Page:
- The Washington Times - Thursday, April 27, 2017

A pair of American soldiers were killed and a third was wounded in Afghanistan during an operation against Islamic State’s faction in the country.

The U.S. forces were participating in an Afghan-led raid against known targets tied to Islamic State in Syria and the Levant - Khorasan Group, or ISIL-K, in eastern Afghanistan’s Nangarhar province when the team was ambushed by insurgent fighters.

During the ensuing gun battle, the Americans were hit with two succumbing to their injuries. The Pentagon has yet to publicly identify the casualties or which branch of service they belonged.

“The fight against [ISIL-K] is important for the world,” Gen. John Nicholson, the to U.S. commander in Afghanistan, said in a statement.

“Sadly, it is not without its sacrifices,” he added.

The upcoming fighting season “is going to be another tough year for the valiant Afghan security forces and the international troops who have stood, and will continue to stand, shoulder to shoulder with Afghanistan against terrorism,” Defense Secretary James Mattis said during a surprise visit in Kabul Monday.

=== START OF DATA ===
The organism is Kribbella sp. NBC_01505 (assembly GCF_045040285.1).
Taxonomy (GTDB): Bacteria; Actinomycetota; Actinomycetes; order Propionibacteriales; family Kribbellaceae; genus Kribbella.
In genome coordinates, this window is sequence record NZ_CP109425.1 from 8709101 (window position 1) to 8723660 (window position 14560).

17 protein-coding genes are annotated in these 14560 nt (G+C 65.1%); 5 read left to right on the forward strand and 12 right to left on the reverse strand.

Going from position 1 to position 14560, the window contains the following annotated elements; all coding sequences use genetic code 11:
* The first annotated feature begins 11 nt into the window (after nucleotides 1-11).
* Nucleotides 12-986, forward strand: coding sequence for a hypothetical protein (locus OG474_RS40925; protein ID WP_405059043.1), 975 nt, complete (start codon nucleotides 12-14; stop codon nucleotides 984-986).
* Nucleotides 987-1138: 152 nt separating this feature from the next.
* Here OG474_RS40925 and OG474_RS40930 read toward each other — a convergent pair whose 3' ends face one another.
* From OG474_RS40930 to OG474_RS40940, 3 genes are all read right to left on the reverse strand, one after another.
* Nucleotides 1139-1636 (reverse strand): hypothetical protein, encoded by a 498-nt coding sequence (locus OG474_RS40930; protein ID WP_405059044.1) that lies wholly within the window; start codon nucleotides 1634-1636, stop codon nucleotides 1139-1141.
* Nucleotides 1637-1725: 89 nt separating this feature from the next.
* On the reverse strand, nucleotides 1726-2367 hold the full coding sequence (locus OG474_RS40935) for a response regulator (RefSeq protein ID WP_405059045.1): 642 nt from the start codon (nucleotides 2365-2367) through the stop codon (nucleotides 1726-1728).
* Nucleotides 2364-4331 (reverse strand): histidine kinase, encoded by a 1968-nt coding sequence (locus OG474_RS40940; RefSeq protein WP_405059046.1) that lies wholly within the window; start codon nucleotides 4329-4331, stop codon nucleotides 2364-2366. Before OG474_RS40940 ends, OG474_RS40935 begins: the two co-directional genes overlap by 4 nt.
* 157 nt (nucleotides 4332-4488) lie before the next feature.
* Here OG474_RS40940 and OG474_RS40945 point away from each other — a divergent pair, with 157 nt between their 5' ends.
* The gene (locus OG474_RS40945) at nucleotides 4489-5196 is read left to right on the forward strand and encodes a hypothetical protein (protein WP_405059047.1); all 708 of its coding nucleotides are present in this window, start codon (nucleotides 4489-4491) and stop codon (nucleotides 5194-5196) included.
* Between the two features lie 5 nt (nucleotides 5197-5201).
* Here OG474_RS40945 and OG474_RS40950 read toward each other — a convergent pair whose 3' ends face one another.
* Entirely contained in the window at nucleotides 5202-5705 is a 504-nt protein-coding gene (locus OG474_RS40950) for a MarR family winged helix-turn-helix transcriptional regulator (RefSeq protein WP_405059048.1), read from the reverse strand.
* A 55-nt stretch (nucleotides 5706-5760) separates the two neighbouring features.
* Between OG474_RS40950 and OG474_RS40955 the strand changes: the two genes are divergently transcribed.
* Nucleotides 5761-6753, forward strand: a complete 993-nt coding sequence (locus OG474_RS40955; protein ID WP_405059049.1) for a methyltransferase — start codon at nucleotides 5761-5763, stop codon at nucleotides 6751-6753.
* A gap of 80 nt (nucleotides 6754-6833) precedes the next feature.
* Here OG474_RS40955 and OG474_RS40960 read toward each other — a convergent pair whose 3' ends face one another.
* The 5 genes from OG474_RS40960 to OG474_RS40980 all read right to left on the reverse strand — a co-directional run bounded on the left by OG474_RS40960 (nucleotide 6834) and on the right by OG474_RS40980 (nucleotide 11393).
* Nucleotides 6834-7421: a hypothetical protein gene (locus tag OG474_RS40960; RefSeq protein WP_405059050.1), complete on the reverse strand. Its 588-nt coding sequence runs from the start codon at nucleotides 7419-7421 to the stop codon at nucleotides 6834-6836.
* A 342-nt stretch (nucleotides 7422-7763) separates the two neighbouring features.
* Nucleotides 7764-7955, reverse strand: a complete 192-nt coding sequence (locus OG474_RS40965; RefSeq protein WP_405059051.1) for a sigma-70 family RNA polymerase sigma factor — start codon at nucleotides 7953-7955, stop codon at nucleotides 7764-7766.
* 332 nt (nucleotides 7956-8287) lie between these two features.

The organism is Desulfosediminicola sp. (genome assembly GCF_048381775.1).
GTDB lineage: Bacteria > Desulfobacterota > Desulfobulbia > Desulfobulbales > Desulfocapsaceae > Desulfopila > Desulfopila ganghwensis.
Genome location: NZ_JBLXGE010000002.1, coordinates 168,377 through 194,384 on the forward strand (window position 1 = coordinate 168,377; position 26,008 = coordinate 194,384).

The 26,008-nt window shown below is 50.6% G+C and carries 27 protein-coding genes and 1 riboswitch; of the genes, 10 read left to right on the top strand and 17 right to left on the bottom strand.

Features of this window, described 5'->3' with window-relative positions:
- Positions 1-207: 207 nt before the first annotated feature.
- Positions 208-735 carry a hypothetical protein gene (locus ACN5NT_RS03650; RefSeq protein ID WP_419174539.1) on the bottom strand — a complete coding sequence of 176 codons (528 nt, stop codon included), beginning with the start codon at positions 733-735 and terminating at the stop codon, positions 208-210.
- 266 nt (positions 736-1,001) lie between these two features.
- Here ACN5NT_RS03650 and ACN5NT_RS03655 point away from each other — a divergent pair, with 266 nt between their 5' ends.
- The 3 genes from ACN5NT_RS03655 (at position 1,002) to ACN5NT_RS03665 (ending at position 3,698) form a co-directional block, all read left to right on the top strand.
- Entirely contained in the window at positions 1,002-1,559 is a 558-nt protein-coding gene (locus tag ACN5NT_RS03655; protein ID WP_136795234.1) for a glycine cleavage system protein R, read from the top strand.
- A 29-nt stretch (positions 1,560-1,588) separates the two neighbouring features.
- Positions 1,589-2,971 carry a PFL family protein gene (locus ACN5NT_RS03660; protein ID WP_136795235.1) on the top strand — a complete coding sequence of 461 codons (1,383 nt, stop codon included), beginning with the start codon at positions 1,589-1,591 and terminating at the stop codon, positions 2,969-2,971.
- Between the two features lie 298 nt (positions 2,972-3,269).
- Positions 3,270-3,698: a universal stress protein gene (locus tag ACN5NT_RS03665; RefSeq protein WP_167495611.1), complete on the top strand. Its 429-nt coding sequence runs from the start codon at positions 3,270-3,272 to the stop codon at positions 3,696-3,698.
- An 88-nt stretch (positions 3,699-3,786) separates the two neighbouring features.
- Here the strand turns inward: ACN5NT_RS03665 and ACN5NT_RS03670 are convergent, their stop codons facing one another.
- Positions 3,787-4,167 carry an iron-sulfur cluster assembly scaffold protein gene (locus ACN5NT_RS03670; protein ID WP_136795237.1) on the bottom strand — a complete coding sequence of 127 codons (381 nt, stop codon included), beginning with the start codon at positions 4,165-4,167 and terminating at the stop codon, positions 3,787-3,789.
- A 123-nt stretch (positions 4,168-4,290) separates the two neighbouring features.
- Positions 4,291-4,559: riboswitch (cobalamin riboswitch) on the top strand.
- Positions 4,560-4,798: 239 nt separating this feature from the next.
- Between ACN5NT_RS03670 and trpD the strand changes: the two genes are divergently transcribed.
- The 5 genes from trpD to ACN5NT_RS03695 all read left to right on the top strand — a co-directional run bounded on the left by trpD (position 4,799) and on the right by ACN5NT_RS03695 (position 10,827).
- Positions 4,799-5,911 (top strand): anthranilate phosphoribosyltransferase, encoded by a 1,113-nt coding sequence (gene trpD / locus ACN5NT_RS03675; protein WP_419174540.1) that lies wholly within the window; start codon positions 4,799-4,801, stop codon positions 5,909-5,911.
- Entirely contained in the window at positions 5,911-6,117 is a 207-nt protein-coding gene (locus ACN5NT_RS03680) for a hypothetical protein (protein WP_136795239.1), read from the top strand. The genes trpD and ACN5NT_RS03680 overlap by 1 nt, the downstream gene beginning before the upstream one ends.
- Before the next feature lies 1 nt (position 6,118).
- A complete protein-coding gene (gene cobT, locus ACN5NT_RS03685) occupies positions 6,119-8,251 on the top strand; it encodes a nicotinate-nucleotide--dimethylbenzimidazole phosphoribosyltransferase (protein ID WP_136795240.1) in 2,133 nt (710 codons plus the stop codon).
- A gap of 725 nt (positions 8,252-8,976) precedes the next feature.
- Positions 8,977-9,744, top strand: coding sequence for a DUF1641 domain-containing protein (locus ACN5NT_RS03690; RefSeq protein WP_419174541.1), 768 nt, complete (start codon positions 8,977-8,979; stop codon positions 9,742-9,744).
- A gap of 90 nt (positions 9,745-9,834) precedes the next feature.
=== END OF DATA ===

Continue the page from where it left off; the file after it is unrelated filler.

Wednesday’s deaths come amid an uptick by Afghan security forces and their U.S. and coalition counterparts to flush out ISIL-K from its redoubts in Nangahar and elsewhere in eastern Afghanistan.

Prior to Wednesday’s attack, U.S. forces had used one of the most powerful, non-nuclear weapons in the American arsenal against ISIL-K targets in Nangahar.

It was the first time the 22,000-pound munition, dubbed the “mother of all bombs,” had ever been used in live combat.

Its use has raised doubts over the overall direction of the war, with critics questioning why U.S. commanders were forced to use a weapon of that magnitude in a conflict that American and Afghan forces have been fighting for nearly two decades.



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